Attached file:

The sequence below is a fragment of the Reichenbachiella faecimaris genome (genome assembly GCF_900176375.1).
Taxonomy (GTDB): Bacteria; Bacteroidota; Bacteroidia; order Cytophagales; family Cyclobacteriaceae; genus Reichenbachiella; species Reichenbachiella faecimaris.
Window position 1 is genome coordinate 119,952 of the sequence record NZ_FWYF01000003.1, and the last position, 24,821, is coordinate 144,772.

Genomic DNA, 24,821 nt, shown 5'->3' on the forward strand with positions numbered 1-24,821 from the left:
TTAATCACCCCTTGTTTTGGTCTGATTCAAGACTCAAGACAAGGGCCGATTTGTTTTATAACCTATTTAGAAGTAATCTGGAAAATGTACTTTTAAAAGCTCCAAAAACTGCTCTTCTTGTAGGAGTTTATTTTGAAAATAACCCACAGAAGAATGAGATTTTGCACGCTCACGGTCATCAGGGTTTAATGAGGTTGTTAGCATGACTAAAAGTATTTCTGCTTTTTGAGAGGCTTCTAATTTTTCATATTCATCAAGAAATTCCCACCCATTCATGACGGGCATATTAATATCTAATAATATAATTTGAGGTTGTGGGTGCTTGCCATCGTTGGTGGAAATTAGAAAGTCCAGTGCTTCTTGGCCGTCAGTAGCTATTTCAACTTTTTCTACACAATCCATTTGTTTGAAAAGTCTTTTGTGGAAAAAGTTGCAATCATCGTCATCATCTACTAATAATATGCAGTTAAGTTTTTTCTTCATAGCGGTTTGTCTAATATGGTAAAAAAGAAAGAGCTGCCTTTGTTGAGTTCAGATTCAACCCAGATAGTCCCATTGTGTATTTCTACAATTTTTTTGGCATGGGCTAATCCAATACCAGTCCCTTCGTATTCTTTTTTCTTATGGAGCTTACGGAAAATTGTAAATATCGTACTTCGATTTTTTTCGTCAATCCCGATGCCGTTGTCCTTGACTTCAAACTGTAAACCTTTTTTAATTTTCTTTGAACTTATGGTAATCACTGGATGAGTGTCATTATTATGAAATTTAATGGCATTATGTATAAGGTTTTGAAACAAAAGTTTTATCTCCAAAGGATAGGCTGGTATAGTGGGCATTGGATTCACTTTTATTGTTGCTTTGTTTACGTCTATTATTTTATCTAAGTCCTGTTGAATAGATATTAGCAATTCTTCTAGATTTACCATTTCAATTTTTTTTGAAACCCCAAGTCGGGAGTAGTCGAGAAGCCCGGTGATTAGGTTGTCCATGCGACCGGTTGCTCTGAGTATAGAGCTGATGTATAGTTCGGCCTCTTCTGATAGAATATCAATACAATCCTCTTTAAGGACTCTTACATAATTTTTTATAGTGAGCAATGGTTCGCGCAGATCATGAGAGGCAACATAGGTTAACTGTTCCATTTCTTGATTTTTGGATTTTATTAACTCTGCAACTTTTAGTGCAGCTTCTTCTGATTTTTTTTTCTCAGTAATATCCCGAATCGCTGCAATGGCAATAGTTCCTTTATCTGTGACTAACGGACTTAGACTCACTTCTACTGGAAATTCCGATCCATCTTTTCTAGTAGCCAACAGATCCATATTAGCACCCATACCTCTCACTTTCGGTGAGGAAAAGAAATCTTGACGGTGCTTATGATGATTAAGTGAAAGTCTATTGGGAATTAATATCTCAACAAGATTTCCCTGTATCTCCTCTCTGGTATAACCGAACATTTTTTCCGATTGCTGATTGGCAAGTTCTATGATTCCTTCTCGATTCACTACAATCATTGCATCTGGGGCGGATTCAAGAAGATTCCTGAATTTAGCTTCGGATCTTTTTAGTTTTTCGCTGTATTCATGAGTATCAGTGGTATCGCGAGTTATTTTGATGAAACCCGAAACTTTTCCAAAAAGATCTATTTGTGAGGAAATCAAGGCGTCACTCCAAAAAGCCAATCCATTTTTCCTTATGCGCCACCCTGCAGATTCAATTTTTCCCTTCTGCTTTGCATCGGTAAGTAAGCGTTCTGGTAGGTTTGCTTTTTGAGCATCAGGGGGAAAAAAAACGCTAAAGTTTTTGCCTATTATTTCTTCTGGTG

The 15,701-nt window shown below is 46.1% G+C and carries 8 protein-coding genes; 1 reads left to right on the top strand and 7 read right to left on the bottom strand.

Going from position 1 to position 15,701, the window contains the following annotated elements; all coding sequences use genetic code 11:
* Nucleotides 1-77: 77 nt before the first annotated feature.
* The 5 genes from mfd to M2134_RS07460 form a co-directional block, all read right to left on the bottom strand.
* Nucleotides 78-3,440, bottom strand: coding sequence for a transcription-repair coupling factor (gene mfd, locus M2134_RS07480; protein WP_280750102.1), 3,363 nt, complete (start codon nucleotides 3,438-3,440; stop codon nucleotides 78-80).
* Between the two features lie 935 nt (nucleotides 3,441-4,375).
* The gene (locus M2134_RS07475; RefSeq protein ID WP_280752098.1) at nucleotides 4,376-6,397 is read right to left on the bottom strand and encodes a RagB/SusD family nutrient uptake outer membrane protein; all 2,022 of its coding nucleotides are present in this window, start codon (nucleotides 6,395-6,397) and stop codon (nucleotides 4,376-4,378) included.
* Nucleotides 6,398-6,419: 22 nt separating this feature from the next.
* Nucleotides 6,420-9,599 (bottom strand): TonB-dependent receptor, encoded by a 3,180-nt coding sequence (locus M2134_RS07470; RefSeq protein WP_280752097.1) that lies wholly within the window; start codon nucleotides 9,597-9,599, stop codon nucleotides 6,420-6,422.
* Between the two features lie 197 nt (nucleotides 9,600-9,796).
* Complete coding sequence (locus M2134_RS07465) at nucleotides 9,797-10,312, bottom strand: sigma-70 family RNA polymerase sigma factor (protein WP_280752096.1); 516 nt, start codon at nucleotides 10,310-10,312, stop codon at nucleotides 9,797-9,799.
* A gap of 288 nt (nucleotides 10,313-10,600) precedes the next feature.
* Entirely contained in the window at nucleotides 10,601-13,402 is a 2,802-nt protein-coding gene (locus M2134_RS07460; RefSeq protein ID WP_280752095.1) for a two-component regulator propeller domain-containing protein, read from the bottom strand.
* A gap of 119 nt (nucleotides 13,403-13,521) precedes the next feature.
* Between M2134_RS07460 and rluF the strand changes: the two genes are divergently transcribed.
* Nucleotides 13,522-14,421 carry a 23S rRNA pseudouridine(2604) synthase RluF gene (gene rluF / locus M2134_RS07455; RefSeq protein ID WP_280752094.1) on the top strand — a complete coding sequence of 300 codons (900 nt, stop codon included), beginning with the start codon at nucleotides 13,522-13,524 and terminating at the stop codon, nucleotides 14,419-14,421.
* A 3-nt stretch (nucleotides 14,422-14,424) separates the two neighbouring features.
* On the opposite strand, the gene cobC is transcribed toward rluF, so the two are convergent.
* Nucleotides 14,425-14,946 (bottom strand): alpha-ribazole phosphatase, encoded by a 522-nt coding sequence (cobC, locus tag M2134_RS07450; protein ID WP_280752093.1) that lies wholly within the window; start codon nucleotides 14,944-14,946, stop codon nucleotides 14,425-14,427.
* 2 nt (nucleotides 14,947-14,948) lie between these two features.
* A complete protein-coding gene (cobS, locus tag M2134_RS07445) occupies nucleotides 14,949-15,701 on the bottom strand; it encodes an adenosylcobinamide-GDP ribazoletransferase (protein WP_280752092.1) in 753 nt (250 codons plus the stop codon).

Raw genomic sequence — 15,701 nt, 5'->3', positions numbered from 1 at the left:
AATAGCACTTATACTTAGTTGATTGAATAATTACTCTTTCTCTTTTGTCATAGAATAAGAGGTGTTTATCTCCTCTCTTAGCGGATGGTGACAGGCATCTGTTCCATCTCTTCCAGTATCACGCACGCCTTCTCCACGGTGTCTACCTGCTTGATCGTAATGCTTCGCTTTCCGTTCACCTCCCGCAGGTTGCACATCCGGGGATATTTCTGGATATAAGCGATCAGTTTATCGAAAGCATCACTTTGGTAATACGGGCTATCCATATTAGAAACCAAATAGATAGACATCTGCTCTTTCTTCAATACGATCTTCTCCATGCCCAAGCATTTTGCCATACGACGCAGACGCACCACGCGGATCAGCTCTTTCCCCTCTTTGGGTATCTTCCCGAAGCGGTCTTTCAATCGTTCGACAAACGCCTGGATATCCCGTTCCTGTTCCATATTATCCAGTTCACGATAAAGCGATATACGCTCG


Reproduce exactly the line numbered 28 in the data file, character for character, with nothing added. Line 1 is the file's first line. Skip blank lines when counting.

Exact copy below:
AATAGCACTTATACTTAGTTGATTGAATAATTACTCTTTCTCTTTTGTCATAGAATAAGAGGTGTTTATCTCCTCTCTTAGCGGATGGTGACAGGCATCTGTTCCATCTCTTCCAGTATCACGCACGCCTTCTCCACGGTGTCTACCTGCTTGATCGTAATGCTTCGCTTTCCGTTCACCTCCCGCAGGTTGCACATCCGGGGATATTTCTGGATATAAGCGATCAGTTTATCGAAAGCATCACTTTGGTAATACGGGCTATCCATATTAGAAACCAAATAGATAGACATCTGCTCTTTCTTCAATACGATCTTCTCCATGCCCAAGCATTTTGCCATACGACGCAGACGCACCACGCGGATCAGCTCTTTCCCCTCTTTGGGTATCTTCCCGAAGCGGTCTTTCAATCGTTCGACAAACGCCTGGATATCCCGTTCCTGTTCCATATTATCCAGTTCACGATAAAGCGATATACGCTCG